“Nothing demonstrates more clearly the art-market axiom that art goes where the money is,” the deputy chairman at auction house Bonhams recently told the Economist.
He was referring to a round of fine Chinese art auctions in London. In Bonhams’ case, two Chinese bidders fought (by telephone) over an imperial white jade seal. It was finally sold for $510,350, double the auction estimate.
However, Bonhams trailed rival Sotheby’s in its own sale of another imperial jade seal. This one came in at $5.91 million, six times Sotheby’s top estimate.
The five-by-five inch antique, carved with a pair of dragons, was made for the celebration of Emperor Qianlong’s 80th birthday in 1791. Eight bidders competed for it, and it was eventually sold to a dealer (who prefers to remain anonymous) in the auction room, Sotheby’s said. According to Nicholas Chow, Sotheby’s international head of Chinese ceramics and works of art, the emperor used the imperial seal to mark many of his scrolls and paintings. That makes the object particularly appealing because it is like “holding Imperial power in the palm of your hand.”
So happier days are back for auctioneers?
Not quite. 104 of the 319 lots offered in Christie’s Chinese ceramics and fine art auction failed to sell. Buyers may have become more selective, shying away from anything believed to be over-priced or of less than stellar quality.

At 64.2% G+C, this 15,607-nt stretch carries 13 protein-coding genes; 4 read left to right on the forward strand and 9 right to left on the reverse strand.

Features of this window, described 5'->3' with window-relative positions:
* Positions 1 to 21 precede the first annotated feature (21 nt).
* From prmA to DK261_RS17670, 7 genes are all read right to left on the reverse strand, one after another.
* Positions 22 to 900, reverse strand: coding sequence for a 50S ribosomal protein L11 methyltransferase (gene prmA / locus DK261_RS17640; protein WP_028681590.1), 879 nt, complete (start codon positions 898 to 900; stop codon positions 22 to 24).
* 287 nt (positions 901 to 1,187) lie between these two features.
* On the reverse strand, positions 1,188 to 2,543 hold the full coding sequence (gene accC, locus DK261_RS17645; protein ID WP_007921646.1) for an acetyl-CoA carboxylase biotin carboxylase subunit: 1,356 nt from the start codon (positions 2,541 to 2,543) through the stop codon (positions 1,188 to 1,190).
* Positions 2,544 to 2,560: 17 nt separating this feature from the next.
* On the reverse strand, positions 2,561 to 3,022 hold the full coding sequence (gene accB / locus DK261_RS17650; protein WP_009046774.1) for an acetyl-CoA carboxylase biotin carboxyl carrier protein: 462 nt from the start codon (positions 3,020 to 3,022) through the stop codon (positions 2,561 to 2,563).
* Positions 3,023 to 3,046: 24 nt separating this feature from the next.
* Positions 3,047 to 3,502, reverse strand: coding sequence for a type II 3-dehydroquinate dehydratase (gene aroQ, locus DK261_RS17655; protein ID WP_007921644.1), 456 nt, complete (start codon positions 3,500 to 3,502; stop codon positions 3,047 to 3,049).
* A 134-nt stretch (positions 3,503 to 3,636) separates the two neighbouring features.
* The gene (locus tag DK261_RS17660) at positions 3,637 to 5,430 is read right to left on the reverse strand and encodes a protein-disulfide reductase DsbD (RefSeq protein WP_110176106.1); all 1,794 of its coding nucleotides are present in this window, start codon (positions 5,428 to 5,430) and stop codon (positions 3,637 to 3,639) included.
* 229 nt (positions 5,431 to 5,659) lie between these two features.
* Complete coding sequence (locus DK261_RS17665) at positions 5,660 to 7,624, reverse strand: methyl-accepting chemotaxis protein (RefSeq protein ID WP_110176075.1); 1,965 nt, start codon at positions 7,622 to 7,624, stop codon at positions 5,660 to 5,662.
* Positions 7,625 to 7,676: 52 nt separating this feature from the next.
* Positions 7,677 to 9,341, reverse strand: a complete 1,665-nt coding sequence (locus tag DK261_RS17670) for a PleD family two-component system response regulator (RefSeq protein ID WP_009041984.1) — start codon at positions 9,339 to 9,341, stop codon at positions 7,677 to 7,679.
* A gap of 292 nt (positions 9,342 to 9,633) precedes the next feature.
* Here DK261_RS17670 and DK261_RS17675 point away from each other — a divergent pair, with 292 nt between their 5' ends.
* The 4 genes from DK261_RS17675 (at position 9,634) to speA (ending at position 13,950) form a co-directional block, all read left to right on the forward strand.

However, auctioneers say sentiment has still improved significantly compared to earlier in the year. Patti Wong, Sotheby’s Asia chairman, described autumn Asian sales as “strong,” due primarily to the increased participation of mainland buyers.
“The Chinese [antiques] market is stronger than other markets, it’s going to keep going up, because it’s getting thinner on the ground and more people are buying it, especially in China,” London-based Asian art dealer Nader Rasti told Reuters.
While sales of more traditional categories like Chinese paintings and antiques has picked up, prices for contemporary Chinese art continue to lag.
Even the more established artists like Zeng Fanzhi are reporting tough times. In May last year, Zeng made headlines with a record-breaking price ($9.7 million) for his painting Mask Series 1996 No.6. Yet in recent auctions, much of the artist’s other work has remained unsold, says Sanlian Life Weekly.
Antiques are currently seen as better investments, says the Economic Observer. The available market is more finite, improving scarcity value. By contrast, contemporary paintings have suffered from a surge in supply, even from the more recognised artists.
The recent revival of interest in antiques is breathing new life into more than the auction market. It has also been rejuvenating for Jingdezhen, a region that once held sway as China’s porcelain capital.
With a history of more than 1,000 years, Jingdezhen was renowned for making top-quality porcelain for imperial use – everything from blue-and-white Ming vases to rich yellow-and-turquoise teacups.
In the last half century, the city’s reputation for craftmanship had withered, and Jingdezhen has struggled to stay competitive with more market-oriented coastal cities.
But the renewed interest in antiques and fine porcelain is rekindling interest in Jingdezhen’s porcelain past. New kilns are firing, and tourists are visiting the city to investigate its artisan heritage once again.
“Handmade crafts are treasures, and we shouldn’t abandon them,” Sun Lixin, owner of a porcelain store in Jingdezhen, told the China Daily.
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